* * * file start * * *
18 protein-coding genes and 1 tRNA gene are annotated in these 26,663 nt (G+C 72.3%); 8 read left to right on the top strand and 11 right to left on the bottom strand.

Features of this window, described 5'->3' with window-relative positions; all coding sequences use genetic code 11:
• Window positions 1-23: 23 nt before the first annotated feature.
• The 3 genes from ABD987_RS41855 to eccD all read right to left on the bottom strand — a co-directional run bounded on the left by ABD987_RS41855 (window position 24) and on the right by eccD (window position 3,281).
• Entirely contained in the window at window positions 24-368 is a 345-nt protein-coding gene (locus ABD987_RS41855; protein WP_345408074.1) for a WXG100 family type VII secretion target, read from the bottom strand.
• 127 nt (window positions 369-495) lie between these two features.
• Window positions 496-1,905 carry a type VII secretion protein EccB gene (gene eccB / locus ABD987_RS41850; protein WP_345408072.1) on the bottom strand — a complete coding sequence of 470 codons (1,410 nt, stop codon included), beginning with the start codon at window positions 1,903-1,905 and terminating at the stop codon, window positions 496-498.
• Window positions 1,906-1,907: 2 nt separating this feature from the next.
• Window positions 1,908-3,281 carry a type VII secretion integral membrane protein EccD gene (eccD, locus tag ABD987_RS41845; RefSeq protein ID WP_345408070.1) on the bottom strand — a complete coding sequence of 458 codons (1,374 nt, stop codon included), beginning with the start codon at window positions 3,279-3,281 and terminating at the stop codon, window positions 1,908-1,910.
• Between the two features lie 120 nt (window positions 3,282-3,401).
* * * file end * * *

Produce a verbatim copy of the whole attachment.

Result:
18 protein-coding genes and 1 tRNA gene are annotated in these 26,663 nt (G+C 72.3%); 8 read left to right on the top strand and 11 right to left on the bottom strand.

Features of this window, described 5'->3' with window-relative positions; all coding sequences use genetic code 11:
• Window positions 1-23: 23 nt before the first annotated feature.
• The 3 genes from ABD987_RS41855 to eccD all read right to left on the bottom strand — a co-directional run bounded on the left by ABD987_RS41855 (window position 24) and on the right by eccD (window position 3,281).
• Entirely contained in the window at window positions 24-368 is a 345-nt protein-coding gene (locus ABD987_RS41855; protein WP_345408074.1) for a WXG100 family type VII secretion target, read from the bottom strand.
• 127 nt (window positions 369-495) lie between these two features.
• Window positions 496-1,905 carry a type VII secretion protein EccB gene (gene eccB / locus ABD987_RS41850; protein WP_345408072.1) on the bottom strand — a complete coding sequence of 470 codons (1,410 nt, stop codon included), beginning with the start codon at window positions 1,903-1,905 and terminating at the stop codon, window positions 496-498.
• Window positions 1,906-1,907: 2 nt separating this feature from the next.
• Window positions 1,908-3,281 carry a type VII secretion integral membrane protein EccD gene (eccD, locus tag ABD987_RS41845; RefSeq protein ID WP_345408070.1) on the bottom strand — a complete coding sequence of 458 codons (1,374 nt, stop codon included), beginning with the start codon at window positions 3,279-3,281 and terminating at the stop codon, window positions 1,908-1,910.
• Between the two features lie 120 nt (window positions 3,282-3,401).